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A New Dawn

Times of crises are also windows of new opportunity. We are travelling through one such time, unprecedented in its suddenness and impact on global health. Cruising on the road to achieving the sustainable development goals by 2030, the COVID-19 pandemic has subverted our collective journey towards that goal on to a totally different trajectory. This off-road experience over the last 18 months is set to redefine the basic tenets of healthcare in the world and India in particular. Many of the assumptions made in health planning stand side-lined in the middle of the present crisis. That notwithstanding, this is a golden opportunity for the stakeholders of health in India to revisit and repurpose our collective health vision for the future.

The COVID-19 pandemic has unmasked some inherent weaknesses of India’s healthcare system. The foundational need of a robust primary healthcare platform to buttress the upper layers of secondary and tertiary care cannot be highlighted more than it has been through this ordeal. The frailty of the secondary care network, both in quality and quantity, has cost India dear in the number of lives lost. The tertiary care front has put a gallant frontline battle catering to the intensive needs of hypoxic patients both in the first and second waves of the pandemic. The strength of the private sector in its ability to provide world-class ICU care has been exemplary. And to understand that the intensivists and specialists have done this amidst increasing paucity of oxygen and critical drugs speaks highly of their clinical acumen and commitment to care. No amount of clapping and public adoration will be enough to compensate the lives of 800 doctors lost in action.

What lies ahead? Without a doubt this too shall pass. There is a time for everything and to everything there is a season. So shall it be for the pandemic in question. But it will be akin to a tornado that leaves behind a trail of destruction. The healthcare fraternity would be required to pick up the sticks and stubbles and set the house in order. That indeed is a huge challenge. The large and empowered corporate sector, the highly talented IT domain, the patriotic Indian diaspora overseas who are both resourceful and influential, and the political leadership who could be catalysts for change, all need to converge onto a common platform for a common vision – to resurrect the injured healthcare ecosystem for social good.

What have we learnt from the tumult of this pandemic?

  • There is a serious flaw in the governance paradigm of healthcare in India, whatever be the constitutional rationale behind it. It has not worked in this crisis and is time to question the concurrency of health as a state and central entity. The confusion over oxygen allocation, bed availability and the high decibel whataboutery witnessed in New Delhi points to the fundamental flaw in the equation. In a country as large and heterogenous as ours where cooperative federalism is theoretical, Healthcare must be decentralised to the states, completely. States that have held up in this pandemic have exerted that dominance despite the compulsions of the federal structure. It may be time to amend this for the future. Central involvement must remain confined to registration, accreditation and standards.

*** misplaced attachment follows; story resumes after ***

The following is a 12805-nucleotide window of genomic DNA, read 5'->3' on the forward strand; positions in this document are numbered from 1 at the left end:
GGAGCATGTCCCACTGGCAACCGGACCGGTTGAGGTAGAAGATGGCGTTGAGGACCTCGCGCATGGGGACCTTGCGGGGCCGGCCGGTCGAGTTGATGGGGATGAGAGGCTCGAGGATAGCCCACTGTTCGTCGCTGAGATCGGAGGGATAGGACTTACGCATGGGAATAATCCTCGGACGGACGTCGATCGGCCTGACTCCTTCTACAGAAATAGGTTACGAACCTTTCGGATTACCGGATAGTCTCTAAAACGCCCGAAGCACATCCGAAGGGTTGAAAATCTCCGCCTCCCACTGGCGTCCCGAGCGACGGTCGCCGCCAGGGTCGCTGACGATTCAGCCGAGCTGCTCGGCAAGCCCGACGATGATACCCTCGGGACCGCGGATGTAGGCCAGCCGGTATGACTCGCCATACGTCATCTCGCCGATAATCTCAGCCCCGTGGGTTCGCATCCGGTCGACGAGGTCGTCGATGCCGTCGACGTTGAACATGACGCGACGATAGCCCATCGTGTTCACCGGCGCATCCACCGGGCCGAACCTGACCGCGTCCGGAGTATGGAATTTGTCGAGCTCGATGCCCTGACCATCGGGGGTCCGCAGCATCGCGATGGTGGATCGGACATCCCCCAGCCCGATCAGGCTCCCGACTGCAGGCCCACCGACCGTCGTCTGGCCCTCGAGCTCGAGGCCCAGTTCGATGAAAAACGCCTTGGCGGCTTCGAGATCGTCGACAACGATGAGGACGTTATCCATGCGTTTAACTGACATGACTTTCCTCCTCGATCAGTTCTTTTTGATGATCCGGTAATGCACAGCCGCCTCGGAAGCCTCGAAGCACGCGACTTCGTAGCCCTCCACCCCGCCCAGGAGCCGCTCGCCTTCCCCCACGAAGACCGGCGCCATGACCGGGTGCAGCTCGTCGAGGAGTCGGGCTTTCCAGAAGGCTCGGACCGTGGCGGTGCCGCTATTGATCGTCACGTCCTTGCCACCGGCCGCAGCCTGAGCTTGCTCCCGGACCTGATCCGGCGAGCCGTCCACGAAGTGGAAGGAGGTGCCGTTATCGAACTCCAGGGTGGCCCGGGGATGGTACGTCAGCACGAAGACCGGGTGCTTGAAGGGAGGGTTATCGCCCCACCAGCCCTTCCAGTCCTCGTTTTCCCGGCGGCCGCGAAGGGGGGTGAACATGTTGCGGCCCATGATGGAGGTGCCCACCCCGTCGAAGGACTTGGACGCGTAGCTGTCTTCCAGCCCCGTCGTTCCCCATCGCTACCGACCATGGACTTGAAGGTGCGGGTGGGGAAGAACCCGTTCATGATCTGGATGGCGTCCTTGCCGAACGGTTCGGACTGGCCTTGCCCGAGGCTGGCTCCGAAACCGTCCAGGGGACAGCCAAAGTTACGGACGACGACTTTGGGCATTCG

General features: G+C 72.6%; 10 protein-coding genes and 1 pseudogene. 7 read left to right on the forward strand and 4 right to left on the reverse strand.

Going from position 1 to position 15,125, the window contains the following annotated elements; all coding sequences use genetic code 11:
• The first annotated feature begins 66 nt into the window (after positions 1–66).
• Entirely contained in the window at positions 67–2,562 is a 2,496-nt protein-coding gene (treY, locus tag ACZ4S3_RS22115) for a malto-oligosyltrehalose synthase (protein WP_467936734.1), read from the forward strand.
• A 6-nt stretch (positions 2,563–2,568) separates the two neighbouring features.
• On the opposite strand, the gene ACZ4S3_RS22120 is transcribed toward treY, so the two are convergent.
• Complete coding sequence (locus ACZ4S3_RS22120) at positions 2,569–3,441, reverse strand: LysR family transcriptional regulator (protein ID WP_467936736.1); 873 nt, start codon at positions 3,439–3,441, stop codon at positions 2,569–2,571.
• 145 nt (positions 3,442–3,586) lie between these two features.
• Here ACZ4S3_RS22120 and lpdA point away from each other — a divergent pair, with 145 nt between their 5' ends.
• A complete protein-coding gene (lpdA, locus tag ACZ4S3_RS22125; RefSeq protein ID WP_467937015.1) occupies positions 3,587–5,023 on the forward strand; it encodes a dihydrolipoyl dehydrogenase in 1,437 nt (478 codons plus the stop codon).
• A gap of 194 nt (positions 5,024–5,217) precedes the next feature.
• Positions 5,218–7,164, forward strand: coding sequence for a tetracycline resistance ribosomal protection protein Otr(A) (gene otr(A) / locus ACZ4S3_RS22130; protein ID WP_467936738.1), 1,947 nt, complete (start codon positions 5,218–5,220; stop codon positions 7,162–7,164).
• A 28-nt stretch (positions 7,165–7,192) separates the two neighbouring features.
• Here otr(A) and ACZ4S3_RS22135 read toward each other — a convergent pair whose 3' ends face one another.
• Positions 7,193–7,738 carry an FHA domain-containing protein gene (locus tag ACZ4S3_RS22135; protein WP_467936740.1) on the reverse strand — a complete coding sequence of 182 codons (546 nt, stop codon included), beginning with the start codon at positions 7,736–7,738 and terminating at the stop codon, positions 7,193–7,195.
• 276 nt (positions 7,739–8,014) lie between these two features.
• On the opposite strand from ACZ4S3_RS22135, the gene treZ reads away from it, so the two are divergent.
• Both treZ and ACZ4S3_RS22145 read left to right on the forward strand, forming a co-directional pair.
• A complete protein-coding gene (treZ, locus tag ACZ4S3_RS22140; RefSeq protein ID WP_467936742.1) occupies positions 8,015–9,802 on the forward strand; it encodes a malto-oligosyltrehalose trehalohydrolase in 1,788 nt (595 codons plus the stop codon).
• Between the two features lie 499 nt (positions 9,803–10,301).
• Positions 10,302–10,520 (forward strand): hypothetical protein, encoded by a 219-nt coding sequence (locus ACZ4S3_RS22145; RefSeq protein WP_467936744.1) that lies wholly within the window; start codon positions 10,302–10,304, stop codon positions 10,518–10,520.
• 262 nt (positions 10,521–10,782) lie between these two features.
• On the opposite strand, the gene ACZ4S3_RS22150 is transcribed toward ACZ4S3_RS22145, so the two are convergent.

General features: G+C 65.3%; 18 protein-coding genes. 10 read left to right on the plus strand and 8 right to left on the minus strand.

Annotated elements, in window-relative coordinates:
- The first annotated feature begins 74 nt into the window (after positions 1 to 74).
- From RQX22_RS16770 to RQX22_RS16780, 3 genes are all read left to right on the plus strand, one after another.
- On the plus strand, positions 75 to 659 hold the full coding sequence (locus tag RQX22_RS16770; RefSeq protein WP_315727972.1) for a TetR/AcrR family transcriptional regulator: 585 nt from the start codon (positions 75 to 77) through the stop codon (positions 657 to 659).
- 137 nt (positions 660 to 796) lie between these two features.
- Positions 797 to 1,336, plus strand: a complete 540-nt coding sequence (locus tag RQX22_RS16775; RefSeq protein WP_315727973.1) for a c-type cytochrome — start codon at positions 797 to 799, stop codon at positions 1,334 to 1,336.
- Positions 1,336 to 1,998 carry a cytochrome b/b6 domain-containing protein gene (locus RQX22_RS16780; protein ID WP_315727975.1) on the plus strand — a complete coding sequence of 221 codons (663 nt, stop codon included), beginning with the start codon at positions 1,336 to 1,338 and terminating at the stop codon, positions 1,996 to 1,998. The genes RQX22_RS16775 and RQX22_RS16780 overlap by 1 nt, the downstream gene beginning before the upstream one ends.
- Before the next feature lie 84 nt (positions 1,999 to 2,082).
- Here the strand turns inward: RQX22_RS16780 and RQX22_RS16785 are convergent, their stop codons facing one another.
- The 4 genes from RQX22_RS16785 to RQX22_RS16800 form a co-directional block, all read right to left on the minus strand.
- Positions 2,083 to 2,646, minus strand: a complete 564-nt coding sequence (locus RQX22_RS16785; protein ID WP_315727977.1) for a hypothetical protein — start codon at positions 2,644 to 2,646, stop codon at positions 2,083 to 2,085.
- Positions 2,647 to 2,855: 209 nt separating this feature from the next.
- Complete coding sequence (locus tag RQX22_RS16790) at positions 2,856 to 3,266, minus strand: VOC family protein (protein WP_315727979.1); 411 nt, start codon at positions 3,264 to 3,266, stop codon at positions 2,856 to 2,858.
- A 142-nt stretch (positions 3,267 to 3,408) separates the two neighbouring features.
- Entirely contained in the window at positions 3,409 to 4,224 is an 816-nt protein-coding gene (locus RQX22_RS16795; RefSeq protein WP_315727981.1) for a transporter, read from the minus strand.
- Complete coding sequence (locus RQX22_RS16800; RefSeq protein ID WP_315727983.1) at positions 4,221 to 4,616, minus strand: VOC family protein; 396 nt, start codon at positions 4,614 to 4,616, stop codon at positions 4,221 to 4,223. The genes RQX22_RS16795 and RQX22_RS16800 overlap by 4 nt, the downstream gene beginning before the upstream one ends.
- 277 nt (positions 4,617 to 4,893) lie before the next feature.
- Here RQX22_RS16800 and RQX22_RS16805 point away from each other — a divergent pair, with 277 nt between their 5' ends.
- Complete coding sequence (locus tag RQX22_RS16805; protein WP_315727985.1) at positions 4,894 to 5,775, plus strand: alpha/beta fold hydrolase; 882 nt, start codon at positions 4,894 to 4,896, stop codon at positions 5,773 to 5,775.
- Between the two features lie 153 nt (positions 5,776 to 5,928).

• Even the notional enhancement of a 2.5 percent GDP for health announced in the current budget will not meet the huge dent made by the pandemic. Many countries have accepted the reality of health having now being the cornerstone of all economic progress. It cannot be different for India. Specifically, the enhancement of primary and secondary remains the responsibility of the government and not the private sector. The latter must be invited into collaborative partnerships to share their expertise and professional resources into this enhancement model. Not for profit, but as part of social responsibility.
  • There is an urgent need to reconstruct the organogram of healthcare with a much larger representation of primary and secondary healthcare. The new triangle must have primary and secondary care forming the strong angles below and tertiary care at the apex. The bulk of common ailments can be dealt at the base while only the needed complex illness be filtered up to apical tertiary care. Had this been the case, the Indian COVID public health response would have been different. The costly lessons from the bed crisis, oxygen famine and a botched vaccination framework are cues to act upon.
  • Balancing manpower, clinical skills and technology is a crucial priority. The thrust on expensive technology to solve India’s mundane healthcare problems is misplaced. Instead, India needs to maximise healthcare human resource for the future by recasting its vision on medical and nursing training. The current meritocratic, exam-oriented training leaves a lot to be desired in terms of manpower availability for India, in times of crisis.
  • Last but not the least, our re-casted vision for health cannot ignore the huge hospital-patient trust deficit that has built up over the pandemic period. There are significant changes in the epidemiological profile, patient expectations and practice formats. Sea changes are evolving in the way healthcare will be delivered. It is paramount to brainstorm on these with patients in the centre of all future interventions.
  • Only then will we find ourselves better equipped for the challenges of the future.